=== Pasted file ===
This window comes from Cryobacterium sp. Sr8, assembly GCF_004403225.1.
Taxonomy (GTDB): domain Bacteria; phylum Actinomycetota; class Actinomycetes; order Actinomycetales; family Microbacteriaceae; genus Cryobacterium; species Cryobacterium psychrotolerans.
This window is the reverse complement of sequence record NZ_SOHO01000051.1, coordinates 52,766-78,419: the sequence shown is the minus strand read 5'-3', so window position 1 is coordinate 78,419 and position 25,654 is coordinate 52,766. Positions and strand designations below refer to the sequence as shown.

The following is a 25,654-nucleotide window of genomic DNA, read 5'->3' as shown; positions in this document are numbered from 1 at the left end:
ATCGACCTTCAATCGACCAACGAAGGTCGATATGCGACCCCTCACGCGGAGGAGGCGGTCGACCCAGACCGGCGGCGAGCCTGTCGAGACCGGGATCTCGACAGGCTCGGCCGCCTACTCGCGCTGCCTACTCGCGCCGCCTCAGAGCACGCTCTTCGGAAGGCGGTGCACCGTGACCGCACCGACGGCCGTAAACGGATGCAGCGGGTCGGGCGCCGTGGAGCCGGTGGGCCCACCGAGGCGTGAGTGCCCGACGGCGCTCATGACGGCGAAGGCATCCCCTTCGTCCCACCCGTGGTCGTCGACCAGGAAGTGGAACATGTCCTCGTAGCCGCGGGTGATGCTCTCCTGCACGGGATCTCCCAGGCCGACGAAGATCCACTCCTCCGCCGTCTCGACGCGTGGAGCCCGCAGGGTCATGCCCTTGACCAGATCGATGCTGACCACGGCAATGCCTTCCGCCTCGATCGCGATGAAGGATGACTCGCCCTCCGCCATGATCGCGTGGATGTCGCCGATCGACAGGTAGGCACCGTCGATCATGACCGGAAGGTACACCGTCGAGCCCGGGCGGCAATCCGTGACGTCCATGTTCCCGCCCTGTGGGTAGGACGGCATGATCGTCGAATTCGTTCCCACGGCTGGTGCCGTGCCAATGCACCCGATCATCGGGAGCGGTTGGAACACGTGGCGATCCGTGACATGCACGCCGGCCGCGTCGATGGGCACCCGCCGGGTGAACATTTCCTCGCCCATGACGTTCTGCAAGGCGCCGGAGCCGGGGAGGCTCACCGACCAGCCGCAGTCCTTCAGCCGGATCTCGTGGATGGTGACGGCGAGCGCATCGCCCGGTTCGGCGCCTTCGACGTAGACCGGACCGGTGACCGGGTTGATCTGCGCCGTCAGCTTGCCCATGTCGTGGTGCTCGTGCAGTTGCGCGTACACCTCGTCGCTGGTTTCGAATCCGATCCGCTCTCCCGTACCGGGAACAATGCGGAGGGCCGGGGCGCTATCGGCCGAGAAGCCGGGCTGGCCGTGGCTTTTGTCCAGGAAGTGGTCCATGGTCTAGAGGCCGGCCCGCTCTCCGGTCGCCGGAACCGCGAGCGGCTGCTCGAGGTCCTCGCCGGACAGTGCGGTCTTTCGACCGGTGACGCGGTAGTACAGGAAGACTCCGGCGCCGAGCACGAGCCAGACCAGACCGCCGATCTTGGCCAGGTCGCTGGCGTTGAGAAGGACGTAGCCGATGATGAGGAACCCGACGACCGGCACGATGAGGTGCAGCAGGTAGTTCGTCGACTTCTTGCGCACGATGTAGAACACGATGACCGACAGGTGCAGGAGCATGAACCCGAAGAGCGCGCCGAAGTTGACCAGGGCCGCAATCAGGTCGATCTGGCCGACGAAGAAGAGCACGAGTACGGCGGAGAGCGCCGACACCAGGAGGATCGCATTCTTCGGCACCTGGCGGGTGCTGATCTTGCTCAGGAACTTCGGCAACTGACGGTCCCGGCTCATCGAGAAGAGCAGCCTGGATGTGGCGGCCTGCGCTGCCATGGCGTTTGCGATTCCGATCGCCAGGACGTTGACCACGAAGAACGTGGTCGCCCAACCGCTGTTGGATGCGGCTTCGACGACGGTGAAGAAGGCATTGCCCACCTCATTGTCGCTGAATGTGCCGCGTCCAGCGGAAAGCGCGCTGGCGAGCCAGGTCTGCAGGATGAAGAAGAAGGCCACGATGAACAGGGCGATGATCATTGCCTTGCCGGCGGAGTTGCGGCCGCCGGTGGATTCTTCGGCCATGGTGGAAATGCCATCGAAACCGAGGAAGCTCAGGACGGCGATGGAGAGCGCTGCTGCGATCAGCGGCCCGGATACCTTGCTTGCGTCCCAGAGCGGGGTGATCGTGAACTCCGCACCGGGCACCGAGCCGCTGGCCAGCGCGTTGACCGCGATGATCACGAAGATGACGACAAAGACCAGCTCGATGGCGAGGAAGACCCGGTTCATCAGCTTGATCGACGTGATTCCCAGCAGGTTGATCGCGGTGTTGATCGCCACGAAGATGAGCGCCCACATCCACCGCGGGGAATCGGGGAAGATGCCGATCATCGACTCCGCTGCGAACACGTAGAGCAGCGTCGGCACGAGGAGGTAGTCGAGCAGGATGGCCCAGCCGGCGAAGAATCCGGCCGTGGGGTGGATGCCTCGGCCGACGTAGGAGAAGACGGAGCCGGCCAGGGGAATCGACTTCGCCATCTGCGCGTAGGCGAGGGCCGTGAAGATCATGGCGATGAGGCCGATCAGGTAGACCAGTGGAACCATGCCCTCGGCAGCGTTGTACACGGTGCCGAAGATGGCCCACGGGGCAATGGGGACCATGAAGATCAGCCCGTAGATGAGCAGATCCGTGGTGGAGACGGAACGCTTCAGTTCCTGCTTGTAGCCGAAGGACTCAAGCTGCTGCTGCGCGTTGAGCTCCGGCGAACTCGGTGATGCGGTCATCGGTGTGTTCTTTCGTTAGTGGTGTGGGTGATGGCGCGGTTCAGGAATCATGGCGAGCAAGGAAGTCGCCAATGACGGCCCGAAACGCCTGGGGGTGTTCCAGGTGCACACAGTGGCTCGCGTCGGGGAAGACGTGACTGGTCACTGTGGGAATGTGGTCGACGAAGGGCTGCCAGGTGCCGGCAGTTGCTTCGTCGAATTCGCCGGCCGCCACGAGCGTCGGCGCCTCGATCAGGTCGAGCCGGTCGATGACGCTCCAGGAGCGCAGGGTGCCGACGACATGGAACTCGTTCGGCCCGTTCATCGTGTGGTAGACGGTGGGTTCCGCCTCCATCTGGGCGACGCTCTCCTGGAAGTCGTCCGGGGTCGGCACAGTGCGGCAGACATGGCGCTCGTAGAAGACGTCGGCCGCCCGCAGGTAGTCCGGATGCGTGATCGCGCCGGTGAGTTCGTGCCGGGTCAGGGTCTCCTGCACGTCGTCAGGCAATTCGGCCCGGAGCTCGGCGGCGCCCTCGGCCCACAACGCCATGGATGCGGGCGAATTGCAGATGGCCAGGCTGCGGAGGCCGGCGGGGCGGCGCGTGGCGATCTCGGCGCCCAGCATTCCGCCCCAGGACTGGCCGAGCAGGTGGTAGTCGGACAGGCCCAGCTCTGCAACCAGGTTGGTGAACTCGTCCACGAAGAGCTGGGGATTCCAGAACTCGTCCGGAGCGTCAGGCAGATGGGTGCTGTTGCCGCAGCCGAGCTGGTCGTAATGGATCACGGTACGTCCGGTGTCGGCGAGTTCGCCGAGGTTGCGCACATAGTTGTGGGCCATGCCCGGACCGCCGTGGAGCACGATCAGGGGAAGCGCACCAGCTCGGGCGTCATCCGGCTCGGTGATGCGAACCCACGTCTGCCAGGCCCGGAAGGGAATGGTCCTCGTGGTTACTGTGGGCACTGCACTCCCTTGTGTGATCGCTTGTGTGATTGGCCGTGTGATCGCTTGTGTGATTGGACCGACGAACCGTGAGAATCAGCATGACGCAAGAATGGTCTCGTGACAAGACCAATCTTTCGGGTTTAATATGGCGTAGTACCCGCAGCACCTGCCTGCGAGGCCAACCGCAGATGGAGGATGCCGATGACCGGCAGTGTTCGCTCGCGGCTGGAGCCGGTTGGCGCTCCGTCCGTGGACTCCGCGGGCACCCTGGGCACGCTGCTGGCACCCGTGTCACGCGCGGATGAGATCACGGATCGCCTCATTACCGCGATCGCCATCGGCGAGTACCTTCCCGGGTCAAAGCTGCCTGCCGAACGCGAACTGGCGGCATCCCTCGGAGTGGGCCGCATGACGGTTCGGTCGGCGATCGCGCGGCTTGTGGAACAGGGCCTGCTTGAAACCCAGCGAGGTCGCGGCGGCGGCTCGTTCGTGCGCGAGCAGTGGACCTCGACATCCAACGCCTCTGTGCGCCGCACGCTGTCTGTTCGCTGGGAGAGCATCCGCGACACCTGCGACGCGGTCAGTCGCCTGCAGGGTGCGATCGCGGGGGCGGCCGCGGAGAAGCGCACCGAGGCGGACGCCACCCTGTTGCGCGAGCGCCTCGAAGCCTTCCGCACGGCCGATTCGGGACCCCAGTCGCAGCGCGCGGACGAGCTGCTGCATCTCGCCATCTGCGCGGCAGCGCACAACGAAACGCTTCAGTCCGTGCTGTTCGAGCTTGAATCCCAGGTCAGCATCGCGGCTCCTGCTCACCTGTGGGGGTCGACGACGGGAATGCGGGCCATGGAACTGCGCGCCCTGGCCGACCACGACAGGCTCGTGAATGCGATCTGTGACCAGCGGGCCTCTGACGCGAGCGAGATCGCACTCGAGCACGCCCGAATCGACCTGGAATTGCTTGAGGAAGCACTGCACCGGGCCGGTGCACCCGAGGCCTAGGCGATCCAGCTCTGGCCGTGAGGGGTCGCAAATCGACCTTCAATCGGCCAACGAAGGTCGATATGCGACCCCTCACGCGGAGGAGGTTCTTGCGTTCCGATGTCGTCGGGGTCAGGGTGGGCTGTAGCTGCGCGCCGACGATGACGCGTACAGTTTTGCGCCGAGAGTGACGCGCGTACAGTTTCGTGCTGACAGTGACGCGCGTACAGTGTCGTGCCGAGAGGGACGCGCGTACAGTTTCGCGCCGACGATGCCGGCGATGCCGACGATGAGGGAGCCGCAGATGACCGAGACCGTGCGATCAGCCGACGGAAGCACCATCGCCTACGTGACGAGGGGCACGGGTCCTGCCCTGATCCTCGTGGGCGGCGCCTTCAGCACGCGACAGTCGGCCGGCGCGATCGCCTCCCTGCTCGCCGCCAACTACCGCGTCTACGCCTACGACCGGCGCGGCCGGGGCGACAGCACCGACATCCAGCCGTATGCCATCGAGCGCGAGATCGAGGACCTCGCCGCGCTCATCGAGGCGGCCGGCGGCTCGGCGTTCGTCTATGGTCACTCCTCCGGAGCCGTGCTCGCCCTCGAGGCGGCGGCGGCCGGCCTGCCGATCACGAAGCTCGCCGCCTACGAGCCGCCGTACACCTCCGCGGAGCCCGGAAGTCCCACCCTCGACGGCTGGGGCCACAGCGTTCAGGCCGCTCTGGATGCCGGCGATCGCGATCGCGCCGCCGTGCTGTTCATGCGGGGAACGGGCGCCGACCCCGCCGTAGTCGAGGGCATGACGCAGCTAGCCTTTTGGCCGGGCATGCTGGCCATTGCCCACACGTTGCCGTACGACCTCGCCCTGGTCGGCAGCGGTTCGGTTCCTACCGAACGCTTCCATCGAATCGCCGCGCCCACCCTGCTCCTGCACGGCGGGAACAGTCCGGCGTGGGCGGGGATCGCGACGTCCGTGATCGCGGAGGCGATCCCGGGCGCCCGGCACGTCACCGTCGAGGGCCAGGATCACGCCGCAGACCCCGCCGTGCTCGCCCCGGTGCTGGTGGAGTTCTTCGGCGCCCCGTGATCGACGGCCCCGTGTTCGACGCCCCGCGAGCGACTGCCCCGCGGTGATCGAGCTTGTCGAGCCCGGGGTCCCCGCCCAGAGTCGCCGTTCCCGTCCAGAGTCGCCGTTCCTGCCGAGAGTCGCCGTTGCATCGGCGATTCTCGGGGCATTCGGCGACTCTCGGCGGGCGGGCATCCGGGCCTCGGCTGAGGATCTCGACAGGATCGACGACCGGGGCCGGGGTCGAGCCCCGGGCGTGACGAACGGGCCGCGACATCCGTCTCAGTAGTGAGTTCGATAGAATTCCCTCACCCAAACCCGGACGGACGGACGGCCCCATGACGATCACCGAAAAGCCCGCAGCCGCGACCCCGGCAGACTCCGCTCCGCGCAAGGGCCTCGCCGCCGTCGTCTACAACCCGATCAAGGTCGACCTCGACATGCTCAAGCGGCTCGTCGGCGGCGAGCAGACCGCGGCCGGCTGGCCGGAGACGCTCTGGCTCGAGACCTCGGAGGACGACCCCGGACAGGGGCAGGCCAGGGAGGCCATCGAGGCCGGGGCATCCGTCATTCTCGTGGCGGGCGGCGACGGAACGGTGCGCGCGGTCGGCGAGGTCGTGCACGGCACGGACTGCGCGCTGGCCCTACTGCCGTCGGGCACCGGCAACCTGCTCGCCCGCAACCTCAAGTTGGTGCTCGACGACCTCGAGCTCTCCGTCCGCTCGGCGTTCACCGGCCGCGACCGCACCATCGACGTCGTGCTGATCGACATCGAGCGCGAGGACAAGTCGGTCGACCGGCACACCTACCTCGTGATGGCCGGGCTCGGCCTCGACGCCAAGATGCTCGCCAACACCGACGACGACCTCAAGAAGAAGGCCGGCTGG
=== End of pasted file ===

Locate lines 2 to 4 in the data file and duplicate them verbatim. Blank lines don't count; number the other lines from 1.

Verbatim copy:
Taxonomy (GTDB): domain Bacteria; phylum Actinomycetota; class Actinomycetes; order Actinomycetales; family Microbacteriaceae; genus Cryobacterium; species Cryobacterium psychrotolerans.
This window is the reverse complement of sequence record NZ_SOHO01000051.1, coordinates 52,766-78,419: the sequence shown is the minus strand read 5'-3', so window position 1 is coordinate 78,419 and position 25,654 is coordinate 52,766. Positions and strand designations below refer to the sequence as shown.

The following is a 25,654-nucleotide window of genomic DNA, read 5'->3' as shown; positions in this document are numbered from 1 at the left end: